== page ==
The next night I watched the 1992 movie version of the story while writing. It’s hard for me to believe this thing came out 17 friggin’ years ago. Goddamn, that makes me feel old. I remember the first time I saw the movie poster I about freaked. That was pre-internet, so it’s not like today where images leak years before movies come out, and pretty much every detail is available long before a movie is shown. I hadn’t heard anything about it, and there it was in the “Coming Soon” frame at the theater. I was living in Washington State at the time, and spent a lot of time out among the trails in a woodland behind my house. When I saw the movie, it totally blew me away. I could go on and on about everything I like, and watching it again I realize it has lost none of its impact, at least not for me. Yes, it is essentially a romance, but it is a classic tale of adventure and heroism too. The story is drastically changed from the book, but I think I actually prefer it. At least as a movie, anyway. The soundtrack (by Trevor Jones and Randy Edelman) is magnificent; I listen to it all the time when I write. The last ten minutes or so of the movie — where the climactic final act is wrapped up to music, and the tragic events unfold as our hero Uncas fights his way up a cliff face to save the woman he has come to love — never fails to make me tear up, though I’ve seen it many, many times.
Hell, I think this movie inspired me to take up canoing as a hobby/passion as well. Honestly, I don’t think there is anything about it that I don’t love. Much of it was filmed in the state of North Carolina, which is one of several reasons that state holds a special place in my heart. A work trip took me to Asheville several years ago, and I was able to visit Chimney Rock State Park, which is where the climactic final scene takes place. It felt like a pilgrimage.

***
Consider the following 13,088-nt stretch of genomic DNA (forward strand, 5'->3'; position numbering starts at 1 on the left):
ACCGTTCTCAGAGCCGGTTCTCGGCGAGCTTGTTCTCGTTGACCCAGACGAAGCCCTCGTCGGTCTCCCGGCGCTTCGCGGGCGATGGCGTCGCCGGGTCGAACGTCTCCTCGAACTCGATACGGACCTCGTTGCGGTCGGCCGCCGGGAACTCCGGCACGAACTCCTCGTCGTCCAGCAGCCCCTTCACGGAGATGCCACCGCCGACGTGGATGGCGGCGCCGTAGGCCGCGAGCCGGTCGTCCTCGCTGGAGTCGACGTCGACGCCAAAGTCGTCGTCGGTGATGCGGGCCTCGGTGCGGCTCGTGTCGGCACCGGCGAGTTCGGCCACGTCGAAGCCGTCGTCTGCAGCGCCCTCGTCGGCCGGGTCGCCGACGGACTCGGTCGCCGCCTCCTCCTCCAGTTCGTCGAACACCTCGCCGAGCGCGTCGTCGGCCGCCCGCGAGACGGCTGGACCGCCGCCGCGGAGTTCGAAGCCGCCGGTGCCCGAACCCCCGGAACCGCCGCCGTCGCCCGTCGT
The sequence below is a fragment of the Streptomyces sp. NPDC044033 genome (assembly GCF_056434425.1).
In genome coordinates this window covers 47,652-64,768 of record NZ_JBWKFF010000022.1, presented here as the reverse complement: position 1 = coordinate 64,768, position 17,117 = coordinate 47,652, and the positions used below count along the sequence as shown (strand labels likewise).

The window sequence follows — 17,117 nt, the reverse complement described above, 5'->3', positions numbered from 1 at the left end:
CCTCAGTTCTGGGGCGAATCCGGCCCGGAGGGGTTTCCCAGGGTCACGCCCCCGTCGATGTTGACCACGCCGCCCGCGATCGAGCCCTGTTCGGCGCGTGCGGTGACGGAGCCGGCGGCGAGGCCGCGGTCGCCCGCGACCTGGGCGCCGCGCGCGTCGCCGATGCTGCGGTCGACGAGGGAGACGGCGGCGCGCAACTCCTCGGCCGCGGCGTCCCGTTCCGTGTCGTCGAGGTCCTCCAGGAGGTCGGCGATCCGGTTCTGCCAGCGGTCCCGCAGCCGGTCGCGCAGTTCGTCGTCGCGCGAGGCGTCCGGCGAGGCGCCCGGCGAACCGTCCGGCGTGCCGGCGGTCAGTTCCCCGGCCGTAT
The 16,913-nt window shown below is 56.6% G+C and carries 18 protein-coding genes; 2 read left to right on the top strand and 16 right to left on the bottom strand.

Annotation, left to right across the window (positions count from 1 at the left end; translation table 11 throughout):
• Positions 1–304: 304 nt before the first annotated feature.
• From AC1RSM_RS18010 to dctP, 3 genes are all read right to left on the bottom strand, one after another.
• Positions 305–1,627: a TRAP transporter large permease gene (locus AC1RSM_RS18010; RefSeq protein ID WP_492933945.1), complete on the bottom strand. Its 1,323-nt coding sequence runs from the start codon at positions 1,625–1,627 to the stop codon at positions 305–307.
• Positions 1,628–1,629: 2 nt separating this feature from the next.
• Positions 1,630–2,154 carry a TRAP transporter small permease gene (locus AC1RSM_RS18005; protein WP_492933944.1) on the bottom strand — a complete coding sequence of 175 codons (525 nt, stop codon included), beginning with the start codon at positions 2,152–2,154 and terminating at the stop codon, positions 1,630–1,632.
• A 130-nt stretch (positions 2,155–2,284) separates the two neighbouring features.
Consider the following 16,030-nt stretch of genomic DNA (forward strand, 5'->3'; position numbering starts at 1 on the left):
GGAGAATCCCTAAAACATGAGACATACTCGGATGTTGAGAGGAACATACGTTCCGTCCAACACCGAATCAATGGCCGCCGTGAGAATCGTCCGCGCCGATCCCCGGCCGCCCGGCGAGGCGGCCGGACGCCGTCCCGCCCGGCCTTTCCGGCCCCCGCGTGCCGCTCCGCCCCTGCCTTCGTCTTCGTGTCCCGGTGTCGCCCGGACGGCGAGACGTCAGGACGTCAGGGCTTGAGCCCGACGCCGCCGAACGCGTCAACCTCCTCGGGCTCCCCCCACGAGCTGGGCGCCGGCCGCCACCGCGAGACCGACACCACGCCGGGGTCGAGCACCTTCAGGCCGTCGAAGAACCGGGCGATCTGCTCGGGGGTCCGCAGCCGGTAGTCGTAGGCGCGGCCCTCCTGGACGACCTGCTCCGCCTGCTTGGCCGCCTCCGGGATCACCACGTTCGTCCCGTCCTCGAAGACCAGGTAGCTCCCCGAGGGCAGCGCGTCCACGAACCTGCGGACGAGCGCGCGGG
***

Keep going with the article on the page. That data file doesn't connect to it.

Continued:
Writing and thinking about all this stuff makes me a little verklempt. Even though the story isn’t all that historically accurate, it still captures an ideal of things that have been lost — both as it relates to cultures and to landscape, particularly in Michael Mann‘s handling of the material. It inspires me to get out in the wilds around where I live more, simply because I can, and to not do it is a profound waste of an opportunity I have simply because of where I live.
It really shouldn’t surprise me that I love this story so much. It has everything I loved as a kid, and still do: action; wilderness; romance; heroic figures living on the edge of civilization and fighting for what they believe in. Reading Cooper’s actual text, it is very archaic and pretty racist in his views of the “savages.” For whatever reason I am able to see beyond that, much as I look beyond similar sentiments in the words of writers like Howard or Burroughs. The adventure stories of these writers have inspired me my entire life, sans those overtones, thankfully. It makes me happy that as I’ve grown older I haven’t lost those same feelings of wonder I had as a young ‘un when thinking and daydreaming about this stuff. Everyone should be so fortunate.
Great Spirit, and Maker of All Life
A warrior goes to you as straight as an arrow shot into the sun
Welcome him! And let him take his place at the council fire of my people
He is Uncas, my Son
Tell them to be patient, and ask death for speed
For they are all there, but one
I, Chingachgook, Last of the Mohicans